Sudanese church leaders told the delegation the tactics of the Khartoum government were "genocidal."

Systematic bombings in the region, along with attacks on civilian targets, forced displacement of civilian populations, mass starvation and other acts of terrorism have been well documented by human rights agencies. According to the delegation, they require urgent action by the international community.

"We were particularly moved by meetings with people who in terror had fled their defenseless villages under attack by government troops and the militias they support, and were forced to leave behind their dead and injured relatives, including women, children and the elderly," the Canadians said after interviewing hundreds of displaced Nuer people. The displaced people said thousands of others had been killed or left behind.

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"We cannot disguise the fact that a major factor in the suffering of millions of innocent people is the rapid exploration, development and production of oil located in the south and which has killed and displaced untold numbers of people, forcing them to flee their homes and land for an uncertain future."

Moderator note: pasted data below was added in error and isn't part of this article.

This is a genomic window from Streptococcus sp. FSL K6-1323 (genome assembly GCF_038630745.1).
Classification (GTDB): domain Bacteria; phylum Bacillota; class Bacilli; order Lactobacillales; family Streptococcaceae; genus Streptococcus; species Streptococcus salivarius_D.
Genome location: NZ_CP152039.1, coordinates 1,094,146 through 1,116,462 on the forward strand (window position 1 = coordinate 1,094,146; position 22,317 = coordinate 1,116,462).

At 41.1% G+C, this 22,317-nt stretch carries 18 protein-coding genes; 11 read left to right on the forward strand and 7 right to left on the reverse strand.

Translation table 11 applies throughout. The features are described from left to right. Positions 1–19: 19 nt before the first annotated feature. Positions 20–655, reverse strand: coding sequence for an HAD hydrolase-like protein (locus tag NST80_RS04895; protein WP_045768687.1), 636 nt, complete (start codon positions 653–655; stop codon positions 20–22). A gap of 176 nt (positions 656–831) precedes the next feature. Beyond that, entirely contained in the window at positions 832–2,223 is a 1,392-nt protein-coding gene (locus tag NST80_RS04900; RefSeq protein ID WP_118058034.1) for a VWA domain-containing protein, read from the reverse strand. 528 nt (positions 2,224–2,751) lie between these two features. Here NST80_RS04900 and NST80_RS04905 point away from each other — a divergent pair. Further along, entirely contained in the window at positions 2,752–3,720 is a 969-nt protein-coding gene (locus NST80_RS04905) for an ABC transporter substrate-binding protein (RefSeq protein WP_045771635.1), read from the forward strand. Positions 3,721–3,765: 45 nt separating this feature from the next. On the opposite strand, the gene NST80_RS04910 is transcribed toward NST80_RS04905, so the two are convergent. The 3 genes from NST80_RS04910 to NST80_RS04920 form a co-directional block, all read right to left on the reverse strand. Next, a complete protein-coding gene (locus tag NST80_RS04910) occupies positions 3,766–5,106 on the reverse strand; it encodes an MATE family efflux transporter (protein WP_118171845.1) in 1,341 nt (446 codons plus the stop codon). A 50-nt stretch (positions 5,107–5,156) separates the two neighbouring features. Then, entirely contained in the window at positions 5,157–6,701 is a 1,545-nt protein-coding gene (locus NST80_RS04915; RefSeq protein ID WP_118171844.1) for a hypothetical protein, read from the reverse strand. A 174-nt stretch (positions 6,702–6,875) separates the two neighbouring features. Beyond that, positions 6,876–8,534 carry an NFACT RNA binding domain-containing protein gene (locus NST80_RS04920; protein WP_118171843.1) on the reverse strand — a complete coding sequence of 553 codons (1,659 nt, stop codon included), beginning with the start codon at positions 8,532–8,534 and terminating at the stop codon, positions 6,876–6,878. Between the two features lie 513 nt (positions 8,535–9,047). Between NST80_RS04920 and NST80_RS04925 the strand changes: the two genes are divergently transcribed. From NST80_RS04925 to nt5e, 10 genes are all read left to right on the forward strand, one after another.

The mission was invited to visit the country by the Sudan Council of Churches, based in Khartoum, and the New Sudan Council of Churches.

While oil is not the only factor in the war, the revenues from the oil, all of which accrue to the Khartoum government, are making the conflict, according to observers, far more dangerous and destructive. Sudanese government leaders have acknowledged that oil revenues are being used to purchase weapons and build munitions factories.

"We believe the government now thinks it can win the war militarily and seems to want to crush all opposition groups in the north and south. 'Sudanese need peace first, and oil later,' many Sudanese church leaders told us.

"We agree with them, and that is why we, along with the Sudanese churches, are calling for a total moratorium on oil development until peace is in place," the Canadian statement said.

ENI tried unsuccessfully to obtain comment from Talisman Energy.

Related Elsewhere

The Inter-Church Coalition on Africa site has more on the organization's response to the Sudan crisis. The Canadian Council of Churches also has information.